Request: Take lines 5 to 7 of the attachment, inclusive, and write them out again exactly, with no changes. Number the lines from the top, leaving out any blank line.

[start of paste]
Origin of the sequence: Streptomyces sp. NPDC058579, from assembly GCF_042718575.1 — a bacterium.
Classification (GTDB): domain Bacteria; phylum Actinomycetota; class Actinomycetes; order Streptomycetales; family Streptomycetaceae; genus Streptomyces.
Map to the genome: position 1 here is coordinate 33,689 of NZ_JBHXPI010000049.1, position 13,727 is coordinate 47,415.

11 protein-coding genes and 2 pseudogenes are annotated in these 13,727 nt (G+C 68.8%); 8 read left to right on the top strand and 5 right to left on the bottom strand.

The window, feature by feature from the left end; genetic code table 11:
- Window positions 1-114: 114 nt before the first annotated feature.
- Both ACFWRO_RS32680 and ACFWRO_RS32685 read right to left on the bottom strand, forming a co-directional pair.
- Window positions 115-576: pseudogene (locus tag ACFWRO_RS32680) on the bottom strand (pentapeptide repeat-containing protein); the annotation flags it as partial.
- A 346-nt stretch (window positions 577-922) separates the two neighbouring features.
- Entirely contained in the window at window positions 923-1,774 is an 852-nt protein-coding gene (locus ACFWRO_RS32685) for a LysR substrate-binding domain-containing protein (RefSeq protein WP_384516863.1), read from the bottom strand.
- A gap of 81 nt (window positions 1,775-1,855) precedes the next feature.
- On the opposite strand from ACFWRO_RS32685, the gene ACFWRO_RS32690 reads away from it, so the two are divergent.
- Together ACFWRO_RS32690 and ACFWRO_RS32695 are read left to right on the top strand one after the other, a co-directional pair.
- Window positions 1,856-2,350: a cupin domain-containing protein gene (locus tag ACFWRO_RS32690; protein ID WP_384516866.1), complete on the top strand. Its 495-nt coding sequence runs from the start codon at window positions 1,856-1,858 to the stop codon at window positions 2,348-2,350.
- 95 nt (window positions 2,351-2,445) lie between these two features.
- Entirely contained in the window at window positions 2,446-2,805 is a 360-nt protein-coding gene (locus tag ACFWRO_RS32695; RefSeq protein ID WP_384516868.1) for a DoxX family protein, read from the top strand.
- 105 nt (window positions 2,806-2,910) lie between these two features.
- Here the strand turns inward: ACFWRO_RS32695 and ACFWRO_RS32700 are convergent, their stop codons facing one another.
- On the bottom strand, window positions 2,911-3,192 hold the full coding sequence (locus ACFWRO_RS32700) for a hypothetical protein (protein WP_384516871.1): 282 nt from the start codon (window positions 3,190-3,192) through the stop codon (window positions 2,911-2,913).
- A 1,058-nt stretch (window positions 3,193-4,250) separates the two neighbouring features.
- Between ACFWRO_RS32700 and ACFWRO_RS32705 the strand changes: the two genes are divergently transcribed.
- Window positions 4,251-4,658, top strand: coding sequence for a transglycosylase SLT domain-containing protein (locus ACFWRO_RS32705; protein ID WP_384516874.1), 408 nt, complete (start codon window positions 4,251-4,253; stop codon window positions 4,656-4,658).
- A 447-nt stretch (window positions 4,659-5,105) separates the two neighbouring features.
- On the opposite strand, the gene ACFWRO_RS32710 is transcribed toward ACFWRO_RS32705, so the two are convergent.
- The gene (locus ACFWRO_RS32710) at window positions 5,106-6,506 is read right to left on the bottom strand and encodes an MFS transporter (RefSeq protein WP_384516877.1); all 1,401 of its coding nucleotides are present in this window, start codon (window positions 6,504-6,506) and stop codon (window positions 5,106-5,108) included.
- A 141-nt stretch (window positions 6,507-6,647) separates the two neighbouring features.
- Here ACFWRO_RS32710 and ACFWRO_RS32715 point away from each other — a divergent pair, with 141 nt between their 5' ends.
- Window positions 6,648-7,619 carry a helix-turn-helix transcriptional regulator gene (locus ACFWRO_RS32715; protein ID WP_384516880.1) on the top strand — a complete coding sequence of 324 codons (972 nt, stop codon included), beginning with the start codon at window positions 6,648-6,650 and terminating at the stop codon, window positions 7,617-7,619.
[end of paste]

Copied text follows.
The window, feature by feature from the left end; genetic code table 11:
- Window positions 1-114: 114 nt before the first annotated feature.
- Both ACFWRO_RS32680 and ACFWRO_RS32685 read right to left on the bottom strand, forming a co-directional pair.